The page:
Lucid Culture

JAZZ, CLASSICAL MUSIC AND THE ARTS IN NEW YORK CITY

Concert Review: Depedro at SOB’s, NYC 10/28/09

Ex-Amparanoia guitarist Jairo Zavala AKA Depedro impressed with an acoustic set that managed to hold an impatient crowd attentive for an all-too-brief half hour. Having just recorded his debut solo cd (very favorably reviewed here) with Joey Burns and John Convertino of Calexico, it would have been awfully nice to have had them onstage with him, especially since Calexico’s covered him and he’s shared a stage with them on multiple occasions. But it was not to be. To his credit, Zavala’s songs still resonate even without the album’s mansions of echo and ominous tremolo guitar arrangements. His shtick seems to be to take pretty much every style he knows and transform them into southwestern gothic; watching his solo show was more of an excursion through those particular styles rather than the dusky, otherw0rldly trip that is the album. The straight-up feel was enhanced by Zavala’s casual stage presence – he didn’t let what seemed at least early on to be a tough audience phase him a bit.

Minus all the Mexican and latinisms of the cd, Zavala’s guitar playing stood out as distinctively Spanish. He took one number deep into flamenco territory, rapping on the body of his guitar while essentially playing bass and rhythm simultaneously (he’s an excellent electric player, as well). The best song of the night was a powerful take of his Mexican liberation anthem La Memoria, galloping along with a gorgeously resounding clang. Done acoustically, the old Amparanoia song Como El Viento (Like the Wind) took on a sunny Mediterranean ballad feel; his reworking of a Mexican folk song, La Llorona (The Weeping Woman) was stark and rustic in contrast with the album’s twangy, ghostly version. His strong command of English helped carry the noir, slightly Orbison-esque ballad Don’t Leave Me Now; he closed the set with a singalong on a new one, then the lullaby that closes the album and a funky take of the bouncy number Comanche that could have been mistaken for G. Love if G. Love had soul and a feel for latin rhythm. Zavala promised a return trip here; hopefully he’ll have a crew behind him next time to flesh out those captivating songs.

Argentinian tango nuevo/pop sensation Federico Aubele was next on the bill, but at this point the show was running an hour and a half behind schedule and there were more captivating things to see, for cheaper (namely, Cliff Lee shutting down the Yankees in Game One of the World Series).

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October 30, 2009 Posted by | Live Events, Music, music, concert, New York City, review, Reviews | , , , , , , , , , , , , , , | Leave a comment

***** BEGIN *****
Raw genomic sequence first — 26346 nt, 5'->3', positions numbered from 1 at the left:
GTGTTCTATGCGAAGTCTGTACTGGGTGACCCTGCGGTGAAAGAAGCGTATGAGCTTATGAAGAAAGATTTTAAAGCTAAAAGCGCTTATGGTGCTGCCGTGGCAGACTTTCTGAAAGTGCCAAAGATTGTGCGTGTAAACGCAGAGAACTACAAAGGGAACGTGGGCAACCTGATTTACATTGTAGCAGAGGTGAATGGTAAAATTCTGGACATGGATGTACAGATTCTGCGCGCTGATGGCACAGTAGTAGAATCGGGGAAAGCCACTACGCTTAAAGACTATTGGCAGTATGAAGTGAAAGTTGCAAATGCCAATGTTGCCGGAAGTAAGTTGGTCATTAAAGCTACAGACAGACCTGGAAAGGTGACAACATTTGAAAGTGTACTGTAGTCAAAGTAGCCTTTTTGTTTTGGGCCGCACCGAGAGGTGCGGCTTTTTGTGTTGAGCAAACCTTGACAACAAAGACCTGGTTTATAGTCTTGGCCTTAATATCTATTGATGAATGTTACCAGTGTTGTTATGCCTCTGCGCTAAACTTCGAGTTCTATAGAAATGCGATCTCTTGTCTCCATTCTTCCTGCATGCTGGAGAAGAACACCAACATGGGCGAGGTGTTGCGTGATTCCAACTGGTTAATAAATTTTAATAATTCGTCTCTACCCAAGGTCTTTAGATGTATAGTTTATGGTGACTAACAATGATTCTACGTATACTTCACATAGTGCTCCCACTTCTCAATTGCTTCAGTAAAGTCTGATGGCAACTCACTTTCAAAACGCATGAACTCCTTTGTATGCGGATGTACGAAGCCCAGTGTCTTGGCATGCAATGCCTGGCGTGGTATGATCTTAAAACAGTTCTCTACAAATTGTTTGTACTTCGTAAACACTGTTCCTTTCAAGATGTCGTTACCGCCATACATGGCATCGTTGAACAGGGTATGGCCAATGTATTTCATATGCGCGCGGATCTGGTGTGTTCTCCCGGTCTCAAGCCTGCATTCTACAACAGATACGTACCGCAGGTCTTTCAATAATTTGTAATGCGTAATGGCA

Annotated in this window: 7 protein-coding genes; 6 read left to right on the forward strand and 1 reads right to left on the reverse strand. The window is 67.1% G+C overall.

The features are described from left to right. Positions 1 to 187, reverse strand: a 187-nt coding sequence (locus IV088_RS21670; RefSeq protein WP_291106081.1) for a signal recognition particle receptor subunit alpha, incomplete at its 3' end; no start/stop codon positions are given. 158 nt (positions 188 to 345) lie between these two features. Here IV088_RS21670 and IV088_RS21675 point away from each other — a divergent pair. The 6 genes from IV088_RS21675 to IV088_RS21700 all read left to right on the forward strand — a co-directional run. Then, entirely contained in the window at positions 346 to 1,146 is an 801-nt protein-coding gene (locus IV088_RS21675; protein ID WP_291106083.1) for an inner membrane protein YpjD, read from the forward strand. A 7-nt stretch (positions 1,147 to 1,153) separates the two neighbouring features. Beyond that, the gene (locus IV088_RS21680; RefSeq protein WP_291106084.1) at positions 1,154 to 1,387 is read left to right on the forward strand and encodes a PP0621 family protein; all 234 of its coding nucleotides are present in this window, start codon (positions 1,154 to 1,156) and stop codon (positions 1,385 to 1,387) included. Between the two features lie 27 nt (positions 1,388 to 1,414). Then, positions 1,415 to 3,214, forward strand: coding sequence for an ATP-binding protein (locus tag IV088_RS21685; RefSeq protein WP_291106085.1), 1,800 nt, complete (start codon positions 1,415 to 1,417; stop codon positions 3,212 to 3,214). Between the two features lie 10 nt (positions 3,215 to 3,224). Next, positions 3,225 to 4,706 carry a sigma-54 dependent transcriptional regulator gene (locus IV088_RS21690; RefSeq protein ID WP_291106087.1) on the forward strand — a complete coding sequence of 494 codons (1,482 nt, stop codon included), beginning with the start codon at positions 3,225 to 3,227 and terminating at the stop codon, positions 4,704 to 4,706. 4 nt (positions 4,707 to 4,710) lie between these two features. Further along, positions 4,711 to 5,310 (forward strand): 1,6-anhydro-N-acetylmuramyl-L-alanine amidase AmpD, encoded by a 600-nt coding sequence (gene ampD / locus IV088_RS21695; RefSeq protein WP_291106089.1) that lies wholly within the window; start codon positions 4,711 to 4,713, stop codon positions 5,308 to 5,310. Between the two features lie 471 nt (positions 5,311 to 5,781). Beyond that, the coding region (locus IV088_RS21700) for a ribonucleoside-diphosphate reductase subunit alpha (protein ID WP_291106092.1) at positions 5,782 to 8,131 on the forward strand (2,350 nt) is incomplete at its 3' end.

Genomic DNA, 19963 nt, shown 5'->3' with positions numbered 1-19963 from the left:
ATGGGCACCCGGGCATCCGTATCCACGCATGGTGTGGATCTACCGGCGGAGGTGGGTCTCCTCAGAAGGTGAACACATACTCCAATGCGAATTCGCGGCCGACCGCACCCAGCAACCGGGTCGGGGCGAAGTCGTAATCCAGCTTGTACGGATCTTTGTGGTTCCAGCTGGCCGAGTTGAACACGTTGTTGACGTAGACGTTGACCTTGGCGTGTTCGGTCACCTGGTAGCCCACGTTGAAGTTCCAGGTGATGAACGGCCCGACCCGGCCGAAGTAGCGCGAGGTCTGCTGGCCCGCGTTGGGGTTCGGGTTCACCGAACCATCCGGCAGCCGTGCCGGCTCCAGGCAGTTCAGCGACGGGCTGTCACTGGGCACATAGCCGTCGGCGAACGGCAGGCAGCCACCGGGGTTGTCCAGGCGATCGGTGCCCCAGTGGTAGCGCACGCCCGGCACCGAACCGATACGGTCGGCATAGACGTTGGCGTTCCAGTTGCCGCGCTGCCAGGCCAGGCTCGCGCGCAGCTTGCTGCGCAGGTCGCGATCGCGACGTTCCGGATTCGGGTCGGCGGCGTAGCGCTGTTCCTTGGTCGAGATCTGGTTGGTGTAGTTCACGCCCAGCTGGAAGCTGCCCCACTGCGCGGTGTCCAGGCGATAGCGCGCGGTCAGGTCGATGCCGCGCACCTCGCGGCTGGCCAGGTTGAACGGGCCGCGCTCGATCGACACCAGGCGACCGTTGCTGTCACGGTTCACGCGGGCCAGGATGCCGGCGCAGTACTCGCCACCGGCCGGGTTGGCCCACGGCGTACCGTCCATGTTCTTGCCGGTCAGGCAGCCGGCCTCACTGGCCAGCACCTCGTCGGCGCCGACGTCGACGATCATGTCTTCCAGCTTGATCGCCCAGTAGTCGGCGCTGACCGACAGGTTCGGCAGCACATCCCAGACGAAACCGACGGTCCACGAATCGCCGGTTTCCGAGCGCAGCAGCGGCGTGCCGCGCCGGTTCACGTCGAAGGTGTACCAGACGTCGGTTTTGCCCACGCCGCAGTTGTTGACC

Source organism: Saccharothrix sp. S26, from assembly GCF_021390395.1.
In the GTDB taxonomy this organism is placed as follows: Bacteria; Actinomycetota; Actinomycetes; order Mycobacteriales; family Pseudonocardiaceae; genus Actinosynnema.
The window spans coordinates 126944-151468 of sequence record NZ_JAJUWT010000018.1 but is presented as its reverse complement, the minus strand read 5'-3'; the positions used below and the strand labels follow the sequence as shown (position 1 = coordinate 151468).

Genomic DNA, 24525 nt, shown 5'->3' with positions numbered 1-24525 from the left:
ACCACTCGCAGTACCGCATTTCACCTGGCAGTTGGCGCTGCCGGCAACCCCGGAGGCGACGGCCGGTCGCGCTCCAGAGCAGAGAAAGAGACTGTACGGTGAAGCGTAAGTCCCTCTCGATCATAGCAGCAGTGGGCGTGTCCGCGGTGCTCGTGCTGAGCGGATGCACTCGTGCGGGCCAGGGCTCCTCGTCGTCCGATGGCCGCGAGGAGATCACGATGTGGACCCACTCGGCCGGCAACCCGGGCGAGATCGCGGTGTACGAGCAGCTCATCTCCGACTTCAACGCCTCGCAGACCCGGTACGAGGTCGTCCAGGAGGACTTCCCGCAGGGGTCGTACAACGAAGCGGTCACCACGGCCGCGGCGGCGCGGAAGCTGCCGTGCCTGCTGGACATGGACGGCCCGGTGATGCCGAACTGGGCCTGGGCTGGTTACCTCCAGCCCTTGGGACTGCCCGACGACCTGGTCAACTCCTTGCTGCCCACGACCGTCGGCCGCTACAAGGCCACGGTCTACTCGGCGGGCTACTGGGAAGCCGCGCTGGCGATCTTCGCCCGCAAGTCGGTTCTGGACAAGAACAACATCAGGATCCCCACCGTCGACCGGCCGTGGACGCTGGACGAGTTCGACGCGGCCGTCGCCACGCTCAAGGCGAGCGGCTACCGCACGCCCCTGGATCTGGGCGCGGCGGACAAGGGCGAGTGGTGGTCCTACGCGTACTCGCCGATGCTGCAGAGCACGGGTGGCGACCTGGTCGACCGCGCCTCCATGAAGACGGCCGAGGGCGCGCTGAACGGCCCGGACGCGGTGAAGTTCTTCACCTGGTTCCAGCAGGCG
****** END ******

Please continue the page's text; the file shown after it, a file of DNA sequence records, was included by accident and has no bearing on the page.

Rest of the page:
CD Review: Depedro

Spanish rocker Jairo Zavala has been cutting across genres since his days with Amparanoia back in the 90s. On this solo disc, the debut release for the new label Nat Geo Music, he takes the name Depedro with the intention of  blending latin and Mediterranean influences. What he essentially achieves here is to take a bunch of different styles and make southwestern gothic out of them, and considering he’s working with two of the foremost SW goth stylists in the business, Joey Burns and John Convertino of Calexico, the album is enormously successful. Dusky, glimmering, otherworldly and drenched in reverb, with mostly Spanish-language lyrics that range from the thoughtful and aphroristic to the neither-here-nor-there, the songs jangle, clang and often linger with a haunting intensity.

The opening track, Como el Viento (Like the Wind), takes an old Amparanoia tune and gives it a swinging, Caifanes-esque Mexican sundown rock feel. The single best cut on the album is Don’t Leave Me Now, its ominous horns evoking a ghostly bordertown of the mind circa 1940. La Memoria, which follows is a feast of spiky string textures, banjo and acoustic guitar backed by the eerie, watery strains of a guitar phased through a Leslie organ speaker. Otherwise, Zavala takes Weimar blues to Santa Fe, adds Norteno agression to a darkly lilting border ballad, takes a couple of detours into latin funk (one such an evocation of War that it’s practically camp) and then Mexicanizes a big 90s style guitar rock anthem. Burns and especially Convertino add the requisite, deliciously ringing, clanging, reverberating guitar and bass effects (the latter often played with a bow for a dark cello tone), and Zavala does a marvelously soaring evocation of the Friends of Dean Martinez‘ Bill Elm on lapsteel on one of the cuts. If southwestern gothic, David Lynch soundtracks, Chris Isaak, Steve Wynn, Calexico or just about any recent rock en Espanol is your thing, get this album, it’s a stylized masterpiece. New York listeners can see Depedro tonight, October 28 at SOB’s in the West Village at 8 on an intriguing doublebill opening for Argentinian tango nuevo star Federico Aubele.

October 28, 2009 Posted by | Music, music, concert, review, Reviews | , , , , , , , , , , , , , , , , , , , , , , , , , | 1 Comment